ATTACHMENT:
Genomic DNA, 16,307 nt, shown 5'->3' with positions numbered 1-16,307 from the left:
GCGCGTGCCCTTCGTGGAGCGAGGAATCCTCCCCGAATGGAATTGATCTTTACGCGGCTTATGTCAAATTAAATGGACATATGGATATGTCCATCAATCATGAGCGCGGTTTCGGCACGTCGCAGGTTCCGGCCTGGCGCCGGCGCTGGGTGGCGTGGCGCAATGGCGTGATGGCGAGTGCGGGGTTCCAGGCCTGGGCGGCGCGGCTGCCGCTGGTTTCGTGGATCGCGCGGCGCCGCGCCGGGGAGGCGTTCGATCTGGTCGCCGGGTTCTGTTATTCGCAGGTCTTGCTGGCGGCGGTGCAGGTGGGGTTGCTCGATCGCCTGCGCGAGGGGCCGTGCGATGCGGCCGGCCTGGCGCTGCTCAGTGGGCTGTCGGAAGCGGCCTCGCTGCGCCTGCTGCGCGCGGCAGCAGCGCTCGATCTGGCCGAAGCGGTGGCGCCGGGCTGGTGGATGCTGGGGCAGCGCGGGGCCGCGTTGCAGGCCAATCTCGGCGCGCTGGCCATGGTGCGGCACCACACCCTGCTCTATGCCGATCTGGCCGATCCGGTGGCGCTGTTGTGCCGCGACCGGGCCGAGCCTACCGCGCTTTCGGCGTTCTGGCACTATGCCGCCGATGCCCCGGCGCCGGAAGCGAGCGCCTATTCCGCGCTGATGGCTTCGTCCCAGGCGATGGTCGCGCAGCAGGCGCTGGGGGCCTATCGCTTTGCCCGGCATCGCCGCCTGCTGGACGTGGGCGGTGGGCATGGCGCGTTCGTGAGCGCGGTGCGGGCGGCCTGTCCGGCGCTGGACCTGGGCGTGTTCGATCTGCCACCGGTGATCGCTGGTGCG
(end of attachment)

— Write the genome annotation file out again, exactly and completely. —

Genomic DNA, 16,307 nt, shown 5'->3' with positions numbered 1-16,307 from the left:
GCGCGTGCCCTTCGTGGAGCGAGGAATCCTCCCCGAATGGAATTGATCTTTACGCGGCTTATGTCAAATTAAATGGACATATGGATATGTCCATCAATCATGAGCGCGGTTTCGGCACGTCGCAGGTTCCGGCCTGGCGCCGGCGCTGGGTGGCGTGGCGCAATGGCGTGATGGCGAGTGCGGGGTTCCAGGCCTGGGCGGCGCGGCTGCCGCTGGTTTCGTGGATCGCGCGGCGCCGCGCCGGGGAGGCGTTCGATCTGGTCGCCGGGTTCTGTTATTCGCAGGTCTTGCTGGCGGCGGTGCAGGTGGGGTTGCTCGATCGCCTGCGCGAGGGGCCGTGCGATGCGGCCGGCCTGGCGCTGCTCAGTGGGCTGTCGGAAGCGGCCTCGCTGCGCCTGCTGCGCGCGGCAGCAGCGCTCGATCTGGCCGAAGCGGTGGCGCCGGGCTGGTGGATGCTGGGGCAGCGCGGGGCCGCGTTGCAGGCCAATCTCGGCGCGCTGGCCATGGTGCGGCACCACACCCTGCTCTATGCCGATCTGGCCGATCCGGTGGCGCTGTTGTGCCGCGACCGGGCCGAGCCTACCGCGCTTTCGGCGTTCTGGCACTATGCCGCCGATGCCCCGGCGCCGGAAGCGAGCGCCTATTCCGCGCTGATGGCTTCGTCCCAGGCGATGGTCGCGCAGCAGGCGCTGGGGGCCTATCGCTTTGCCCGGCATCGCCGCCTGCTGGACGTGGGCGGTGGGCATGGCGCGTTCGTGAGCGCGGTGCGGGCGGCCTGTCCGGCGCTGGACCTGGGCGTGTTCGATCTGCCACCGGTGATCGCTGGTGCG